How it all began

My wedding MUA had an accident in the week of my wedding and needed surgery. At the time, Bristol was not blessed with the high level of professional Asian bridal MUAs that it has today, and so a replacement at short notice was out of the question. My cousins helped me with my makeup and we did the best we could, but my acne and the old scars still shone through.

My wedding photos were gorgeous but were marred by a sudden flare-up of adult acne and my inability to conceal old scars. This is what made me enrol at beauty school.

I researched different makeup schools and courses online, through websites, brochures and by talking to former students. I finally settled on a 6 weekend short course specialising in wedding makeup at the London College of Fashion (LCF).

Training
I chose LCF over other courses for a number of reasons:

Course dates spread over time – I don’t suit intensive courses as I need time to absorb knowledge and practise skills between classes.
Tuition from MUAs who can teach as well as do – other courses are taught by great MUAs who can do amazing work, but haven’t a clue how to teach. Teaching is not just about explaining what you’re doing. If a student doesn’t understand something, you need to demonstrate or explain in a different way. You can’t just repeat the same things again the same way, if a student hasn’t understood that way the first time.
Variety in makeup styles taught – some schools teach you their ‘house style’. The makeup may look great, but it doesn’t allow for individuality, tailoring the look for different brides, or creativity.
LCF teaches skills, not looks – this allows a trainee MUA to adjust and adapt to the needs of the client and the occasion.
Cost effective – it cost around £500 for 6 sessions. I couldn’t justify spending £2000 – £3000 on a course that may not suit me.

Sessions covered were:

  • Skin preparation
  • Corrective make-up techniques
  • Types of foundations
  • Long-lasting techniques
  • Natural beauty wedding make-up
  • Strong beauty wedding make-up
  • Asian-influenced wedding make-up
  • Contemporary / modern wedding make-up
  • Evening make-up for the bride
  • Glamour make-up for the bride

Building experience

Course completed, I set out to get some experience. This was harder than I had imagined. I had no glossy portfolio to woo potential clients. I needed clients to build a portfolio. I needed a portfolio to build a client base.

I caught a break. My sisters’ friend was looking for a MUA for her wedding at short notice in Bristol. I was visiting my parents in Bristol at the time. Fantastic. I did her makeup for no charge, as a goodwill gesture for a friend, and got good recommendations. But one wedding does not make a portfolio or a business.

I continued to do makeup trials for local brides. Makeup trials didn’t result in bookings. They liked the quality of my work, but wanted it ‘on the cheap’. My confidence was waning.

Even my own sister in law shunned my (free) services for her wedding in 2009, in favour of an old classmate. The girl let her down badly, yet my sister-in-law still refused to come to me for help on the day. My husband had previously warned me not to do her makeup in case I was “blamed for doing a bad job”. Great. My own husband didn’t believe in me. This vote of no confidence, from my own family hit me hard.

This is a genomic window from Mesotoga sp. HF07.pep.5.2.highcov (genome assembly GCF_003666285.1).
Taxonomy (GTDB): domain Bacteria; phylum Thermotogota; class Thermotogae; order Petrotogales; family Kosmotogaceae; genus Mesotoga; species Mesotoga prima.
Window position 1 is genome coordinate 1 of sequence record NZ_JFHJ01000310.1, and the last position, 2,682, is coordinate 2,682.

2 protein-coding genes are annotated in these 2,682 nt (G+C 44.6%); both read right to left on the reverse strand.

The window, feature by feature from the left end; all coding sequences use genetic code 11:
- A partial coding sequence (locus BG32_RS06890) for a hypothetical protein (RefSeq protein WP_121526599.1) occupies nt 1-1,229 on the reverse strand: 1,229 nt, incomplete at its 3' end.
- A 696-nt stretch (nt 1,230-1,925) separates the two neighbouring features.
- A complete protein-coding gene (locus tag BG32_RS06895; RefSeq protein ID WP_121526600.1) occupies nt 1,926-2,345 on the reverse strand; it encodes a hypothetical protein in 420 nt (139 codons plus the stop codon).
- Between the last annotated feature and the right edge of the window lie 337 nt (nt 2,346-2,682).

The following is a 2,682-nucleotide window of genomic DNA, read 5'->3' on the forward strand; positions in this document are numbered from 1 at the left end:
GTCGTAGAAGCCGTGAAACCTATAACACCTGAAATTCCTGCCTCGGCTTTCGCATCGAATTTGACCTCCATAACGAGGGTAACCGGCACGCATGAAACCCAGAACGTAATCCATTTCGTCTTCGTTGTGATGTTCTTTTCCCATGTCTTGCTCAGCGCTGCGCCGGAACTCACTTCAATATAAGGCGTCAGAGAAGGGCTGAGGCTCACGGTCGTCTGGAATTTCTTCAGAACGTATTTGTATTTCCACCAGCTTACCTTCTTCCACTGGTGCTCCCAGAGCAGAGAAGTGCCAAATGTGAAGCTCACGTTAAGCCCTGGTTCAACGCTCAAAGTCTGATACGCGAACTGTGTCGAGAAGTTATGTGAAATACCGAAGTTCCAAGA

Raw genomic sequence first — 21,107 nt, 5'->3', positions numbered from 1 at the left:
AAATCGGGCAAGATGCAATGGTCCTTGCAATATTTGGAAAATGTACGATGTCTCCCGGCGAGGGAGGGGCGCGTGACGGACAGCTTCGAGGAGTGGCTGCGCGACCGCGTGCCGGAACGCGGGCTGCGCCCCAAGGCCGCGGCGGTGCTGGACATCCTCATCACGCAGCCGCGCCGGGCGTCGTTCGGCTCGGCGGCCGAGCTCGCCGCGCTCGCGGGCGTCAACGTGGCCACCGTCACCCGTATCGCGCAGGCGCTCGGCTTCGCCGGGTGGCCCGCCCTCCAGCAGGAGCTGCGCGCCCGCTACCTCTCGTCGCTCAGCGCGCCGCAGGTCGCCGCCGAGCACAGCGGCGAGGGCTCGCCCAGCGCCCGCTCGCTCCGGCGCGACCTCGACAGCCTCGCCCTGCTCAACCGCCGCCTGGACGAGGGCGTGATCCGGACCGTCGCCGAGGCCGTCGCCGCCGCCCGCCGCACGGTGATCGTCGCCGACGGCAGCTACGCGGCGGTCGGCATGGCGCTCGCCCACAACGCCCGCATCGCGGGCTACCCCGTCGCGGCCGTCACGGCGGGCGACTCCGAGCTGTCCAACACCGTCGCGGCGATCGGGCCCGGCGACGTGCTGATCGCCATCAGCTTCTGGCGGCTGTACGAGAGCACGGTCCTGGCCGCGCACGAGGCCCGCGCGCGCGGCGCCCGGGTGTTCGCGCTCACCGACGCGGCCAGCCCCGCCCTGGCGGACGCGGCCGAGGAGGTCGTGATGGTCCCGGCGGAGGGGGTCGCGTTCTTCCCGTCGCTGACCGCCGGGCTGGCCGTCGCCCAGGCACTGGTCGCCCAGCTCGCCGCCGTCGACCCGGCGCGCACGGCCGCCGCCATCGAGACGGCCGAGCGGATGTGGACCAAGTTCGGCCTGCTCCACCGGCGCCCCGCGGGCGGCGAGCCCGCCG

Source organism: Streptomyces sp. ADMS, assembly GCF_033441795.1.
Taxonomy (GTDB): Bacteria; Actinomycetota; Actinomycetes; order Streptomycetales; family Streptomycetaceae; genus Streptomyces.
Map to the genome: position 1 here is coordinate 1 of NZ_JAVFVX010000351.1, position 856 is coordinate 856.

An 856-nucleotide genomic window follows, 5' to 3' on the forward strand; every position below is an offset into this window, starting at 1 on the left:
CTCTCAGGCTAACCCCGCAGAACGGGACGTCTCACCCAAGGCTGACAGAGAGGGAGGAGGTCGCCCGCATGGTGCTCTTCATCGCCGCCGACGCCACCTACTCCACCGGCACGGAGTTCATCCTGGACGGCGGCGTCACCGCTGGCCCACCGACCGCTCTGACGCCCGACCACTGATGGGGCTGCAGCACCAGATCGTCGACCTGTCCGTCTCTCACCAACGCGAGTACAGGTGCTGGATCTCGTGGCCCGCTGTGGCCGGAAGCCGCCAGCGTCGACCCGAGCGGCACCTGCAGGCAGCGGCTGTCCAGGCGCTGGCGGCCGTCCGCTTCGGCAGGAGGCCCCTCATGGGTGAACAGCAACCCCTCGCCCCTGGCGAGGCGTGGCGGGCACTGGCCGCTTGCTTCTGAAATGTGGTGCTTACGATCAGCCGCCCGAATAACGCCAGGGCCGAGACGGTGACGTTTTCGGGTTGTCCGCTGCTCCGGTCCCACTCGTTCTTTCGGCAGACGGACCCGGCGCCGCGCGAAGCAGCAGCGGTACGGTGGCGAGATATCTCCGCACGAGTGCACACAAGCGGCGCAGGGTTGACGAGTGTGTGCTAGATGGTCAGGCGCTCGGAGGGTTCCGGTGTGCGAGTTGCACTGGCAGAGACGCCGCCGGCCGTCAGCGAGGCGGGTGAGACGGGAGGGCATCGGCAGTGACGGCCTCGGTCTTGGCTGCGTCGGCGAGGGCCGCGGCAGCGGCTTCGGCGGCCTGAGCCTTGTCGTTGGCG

For the next 18 months, my makeup services extended only to party hair & makeup for my younger sister.

The break-through
It was 2011 and my younger sister was getting married. I did her hair & makeup for her small engagement party at home. She wanted to keep it simple and fuss-free. I listened to her and gave her flawless, glowing skin, colourful eyes (not smokey), and a strong lip. She loved it. It wasn’t to the taste of all the guests, but the Bride loved it, and that’s what counts.

Shortly after my sisters engagement, a friend of mine was getting married and was looking for a hairstylist for the Bridesmaids. I showed her some ideas, she liked them, and I was able to help her out. The brief was for an easy to wear updo, so I used basic bridal hair techniques for a simple look that worked on both short/mid-length and long hair alike.

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In the Autumn of 2011, my sister chose me for her mehendi party makeup. I stepped things up from the engagement look. Traditional Asian-style colour-matched makeup. We went with green & gold eyes, pro lashes, flawless matte skin, Indian bindi, hair passa/ jhoomer and the strong lip again. Simple, yet effective. All this built up to the full-on red bridal look on the big day.

Engagement and mehendi makeup was done by me, with wedding day makeup by Rasheda Manzoor (a local MAC-trained bridal makeup artist). [I took the decision that I wouldn’t be able to give enough time to my sisters makeup on her wedding day, as I was finding it difficult enoiugh to get myself ready, at 8 months pregnant and with an active two-year-old at my heels!]
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This gave me back my confidence. I moved back down to Bristol a few months later while on maternity leave to take some time to really launch my MUA career.

Since being back here, I’ve fully embraced hair & makeup artistry, practising new looks all the time, making up models for catwalk shows, doing photoshoots, makeup trials, makeup lessons, community promotional events and of course, blogging. I’m still working in London 4 days a week, but am planning more photoshoots and attending local promotional events over the next few months.

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My 2013 plan is to get some counter experience and continue to build my portfolio. Here’s to a great 2013!

 

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